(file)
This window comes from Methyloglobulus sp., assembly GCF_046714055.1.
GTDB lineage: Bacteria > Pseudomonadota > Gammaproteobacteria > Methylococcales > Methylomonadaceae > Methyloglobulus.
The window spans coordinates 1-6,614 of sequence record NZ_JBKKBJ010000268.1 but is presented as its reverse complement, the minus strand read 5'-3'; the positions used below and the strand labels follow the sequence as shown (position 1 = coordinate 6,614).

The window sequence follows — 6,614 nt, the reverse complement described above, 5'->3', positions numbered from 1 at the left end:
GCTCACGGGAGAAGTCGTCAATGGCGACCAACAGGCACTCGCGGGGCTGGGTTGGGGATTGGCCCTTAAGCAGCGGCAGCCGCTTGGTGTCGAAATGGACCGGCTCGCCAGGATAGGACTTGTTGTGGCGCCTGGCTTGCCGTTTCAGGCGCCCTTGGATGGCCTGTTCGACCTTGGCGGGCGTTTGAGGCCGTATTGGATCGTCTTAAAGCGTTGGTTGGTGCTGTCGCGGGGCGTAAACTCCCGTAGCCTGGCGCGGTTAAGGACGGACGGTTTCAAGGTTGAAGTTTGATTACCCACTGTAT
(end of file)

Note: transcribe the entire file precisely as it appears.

This window comes from Methyloglobulus sp., assembly GCF_046714055.1.
GTDB lineage: Bacteria > Pseudomonadota > Gammaproteobacteria > Methylococcales > Methylomonadaceae > Methyloglobulus.
The window spans coordinates 1-6,614 of sequence record NZ_JBKKBJ010000268.1 but is presented as its reverse complement, the minus strand read 5'-3'; the positions used below and the strand labels follow the sequence as shown (position 1 = coordinate 6,614).

The window sequence follows — 6,614 nt, the reverse complement described above, 5'->3', positions numbered from 1 at the left end:
GCTCACGGGAGAAGTCGTCAATGGCGACCAACAGGCACTCGCGGGGCTGGGTTGGGGATTGGCCCTTAAGCAGCGGCAGCCGCTTGGTGTCGAAATGGACCGGCTCGCCAGGATAGGACTTGTTGTGGCGCCTGGCTTGCCGTTTCAGGCGCCCTTGGATGGCCTGTTCGACCTTGGCGGGCGTTTGAGGCCGTATTGGATCGTCTTAAAGCGTTGGTTGGTGCTGTCGCGGGGCGTAAACTCCCGTAGCCTGGCGCGGTTAAGGACGGACGGTTTCAAGGTTGAAGTTTGATTACCCACTGTAT